This winter, Gabby Conrow, 17, isn’t quite sure what to expect when the weather turns cold and snowy. In August, 2023, Gabby was diagnosed with cold urticaria, a rare medical condition that causes her to develop a painful, itchy rash when she is exposed to the cold.
“Being out in the cold is one of my favorite things,” said Gabby of Sterling, Ohio. “It’s something I’ve indulged in my entire life. So being diagnosed with what is basically an allergy to the cold is a shock to me.”
Last spring, Gabby began noticing an unexplained itchiness and pin-sized tiny bumps on her arm. Gabby, who works part time at a restaurant, was cleaning dishes as a nearby fan blew cool air across her skin. It appeared suddenly and was painful. Gabby called her mom, who works as an emergency medical technician (EMT), to ask what to do.
“I asked her a few questions, like ‘Did you eat a different food, use a new soap,’” said Jodi Conrow, Gabby’s mom. ”We couldn’t come up with anything that was new. I decided to drive to her work to look and give her an antihistamine to treat the itching.”
Not long afterward, it happened again. Gabby stood outside at school in a food truck line on a cold, wet day wearing her usual winter attire, leggings and a hoodie. An adult standing in the line near Gabby commented when she saw hives developing on Gabby’s neck.
“She told me that my neck looked really bad,” Gabby said. “I went inside and found huge welt-like bumps up and down my stomach and legs. I was really concerned and ended up going to an urgent care center.”
By the time she arrived at urgent care, she had warmed up and the hives disappeared. The clinician recommended that if it continued, Gabby should see an allergist.
More itchy outbreaks happened throughout the spring. When she broke out in hives at her cousin’s lacrosse game, Gabby and her mom even joked that she might be allergic to the cold.
In the meantime, they talked to Gabby’s primary care doctor at Akron Children’s Primary & Specialty Care, Wooster before making an appointment to see Jinzhu Li, MD, pediatric allergist and immunologist at Akron Children’s Center for Allergy and Immunology.
Gabby saw Dr. Li a few months later at the Allergy & Immunology, Medina location. Part of her exam included an ice cube test that was placed on the inside of Gabby’s arm for five minutes. Within five minutes of its removal, that area had erupted into hives.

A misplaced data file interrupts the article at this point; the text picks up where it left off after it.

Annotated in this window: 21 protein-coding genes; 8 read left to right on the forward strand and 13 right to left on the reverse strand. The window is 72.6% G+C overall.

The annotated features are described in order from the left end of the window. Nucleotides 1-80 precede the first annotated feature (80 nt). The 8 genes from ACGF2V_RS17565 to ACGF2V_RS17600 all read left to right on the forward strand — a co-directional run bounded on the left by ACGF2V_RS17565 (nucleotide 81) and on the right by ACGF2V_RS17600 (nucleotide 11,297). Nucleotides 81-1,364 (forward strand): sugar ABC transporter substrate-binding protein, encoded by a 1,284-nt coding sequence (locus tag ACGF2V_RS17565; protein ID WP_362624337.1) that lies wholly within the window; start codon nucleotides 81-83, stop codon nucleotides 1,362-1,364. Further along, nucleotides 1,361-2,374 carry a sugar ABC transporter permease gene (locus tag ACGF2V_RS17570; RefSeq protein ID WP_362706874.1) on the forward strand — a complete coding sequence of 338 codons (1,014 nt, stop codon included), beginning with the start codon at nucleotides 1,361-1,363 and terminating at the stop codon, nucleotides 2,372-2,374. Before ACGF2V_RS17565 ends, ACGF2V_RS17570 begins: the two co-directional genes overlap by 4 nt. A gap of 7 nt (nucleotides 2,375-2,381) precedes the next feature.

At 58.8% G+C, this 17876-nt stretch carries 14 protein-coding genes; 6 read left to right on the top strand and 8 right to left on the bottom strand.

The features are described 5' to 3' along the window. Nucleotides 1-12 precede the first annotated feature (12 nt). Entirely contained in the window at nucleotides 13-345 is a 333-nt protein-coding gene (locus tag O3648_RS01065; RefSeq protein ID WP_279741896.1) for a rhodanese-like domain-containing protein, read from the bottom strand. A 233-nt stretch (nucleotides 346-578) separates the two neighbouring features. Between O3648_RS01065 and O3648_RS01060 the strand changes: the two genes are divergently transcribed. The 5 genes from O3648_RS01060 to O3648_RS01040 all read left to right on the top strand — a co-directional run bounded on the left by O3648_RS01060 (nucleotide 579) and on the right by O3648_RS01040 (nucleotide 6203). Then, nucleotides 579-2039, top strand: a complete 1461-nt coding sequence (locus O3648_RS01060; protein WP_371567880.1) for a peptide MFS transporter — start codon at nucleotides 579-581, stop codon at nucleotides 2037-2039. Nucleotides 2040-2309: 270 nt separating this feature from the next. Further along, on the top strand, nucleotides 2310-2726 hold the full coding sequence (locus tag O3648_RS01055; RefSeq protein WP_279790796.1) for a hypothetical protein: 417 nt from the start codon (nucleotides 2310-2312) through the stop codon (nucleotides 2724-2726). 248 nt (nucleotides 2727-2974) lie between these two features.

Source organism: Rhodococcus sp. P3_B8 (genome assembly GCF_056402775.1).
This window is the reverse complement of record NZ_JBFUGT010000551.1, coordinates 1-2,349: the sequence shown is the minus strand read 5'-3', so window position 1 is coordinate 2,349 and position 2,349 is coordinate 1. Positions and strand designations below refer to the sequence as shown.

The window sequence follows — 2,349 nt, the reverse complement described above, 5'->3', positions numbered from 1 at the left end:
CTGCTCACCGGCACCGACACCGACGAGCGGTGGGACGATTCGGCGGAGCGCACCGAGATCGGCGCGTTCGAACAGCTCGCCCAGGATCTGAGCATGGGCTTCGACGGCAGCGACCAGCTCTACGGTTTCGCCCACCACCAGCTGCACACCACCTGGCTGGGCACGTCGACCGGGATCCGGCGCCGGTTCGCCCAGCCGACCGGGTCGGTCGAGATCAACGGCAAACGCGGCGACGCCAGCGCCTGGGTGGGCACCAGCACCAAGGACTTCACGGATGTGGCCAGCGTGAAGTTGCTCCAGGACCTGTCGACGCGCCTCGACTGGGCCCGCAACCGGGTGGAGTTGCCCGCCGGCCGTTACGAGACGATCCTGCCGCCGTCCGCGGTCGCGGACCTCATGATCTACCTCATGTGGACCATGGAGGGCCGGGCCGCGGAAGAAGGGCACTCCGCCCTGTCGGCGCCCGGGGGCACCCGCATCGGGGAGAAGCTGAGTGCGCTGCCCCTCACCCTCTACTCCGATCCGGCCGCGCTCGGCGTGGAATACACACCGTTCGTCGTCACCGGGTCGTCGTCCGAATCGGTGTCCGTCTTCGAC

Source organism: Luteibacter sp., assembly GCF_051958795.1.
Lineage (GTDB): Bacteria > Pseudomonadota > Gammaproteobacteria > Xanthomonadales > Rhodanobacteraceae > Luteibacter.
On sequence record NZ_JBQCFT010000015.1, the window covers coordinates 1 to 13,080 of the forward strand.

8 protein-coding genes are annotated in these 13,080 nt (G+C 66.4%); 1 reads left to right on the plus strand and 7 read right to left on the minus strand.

The test verified what Dr. Li suspected: Gabby had cold-induced urticaria. With this type of condition, the hives breakouts are completely unrelated to allergies.
“Cold urticaria is a type of physical urticaria,” Dr. Li said. “There are different kinds, such as those caused by vibration, heat and pressure. We don’t know what causes this condition, only that its onset is sudden and it mostly affects young adults. There is only a 50-50 chance of outgrowing it.”
People with cold-induced urticaria need to take precautions to avoid anaphylaxis.
“Swimming in a cold lake or getting cold medications injected intravenously can bring on a systemic reaction,” Dr. Li said. “Some people have a reaction from food, such as ice cream, or cold drinks. These could cause swelling in the throat. It’s important to know what to look out for.”
Formulating a plan
Besides telling Gabby and her mom about what precautions to take, Dr. Li prescribed a stronger antihistamine and a supply of EpiPens. Additionally, he gave her an allergy plan to alert her school. He also recommended that she wear a coat and gloves in cold, damp weather to cover as much of her skin as possible and prevent outbreaks.
“I was really concerned before talking to Dr. Li,” Gabby said. “But from the minute he started talking, I trusted him. He immediately knew what I had and what to do. It’s a relief to know that even though cold urticaria is rare, there are things I can do to manage it.”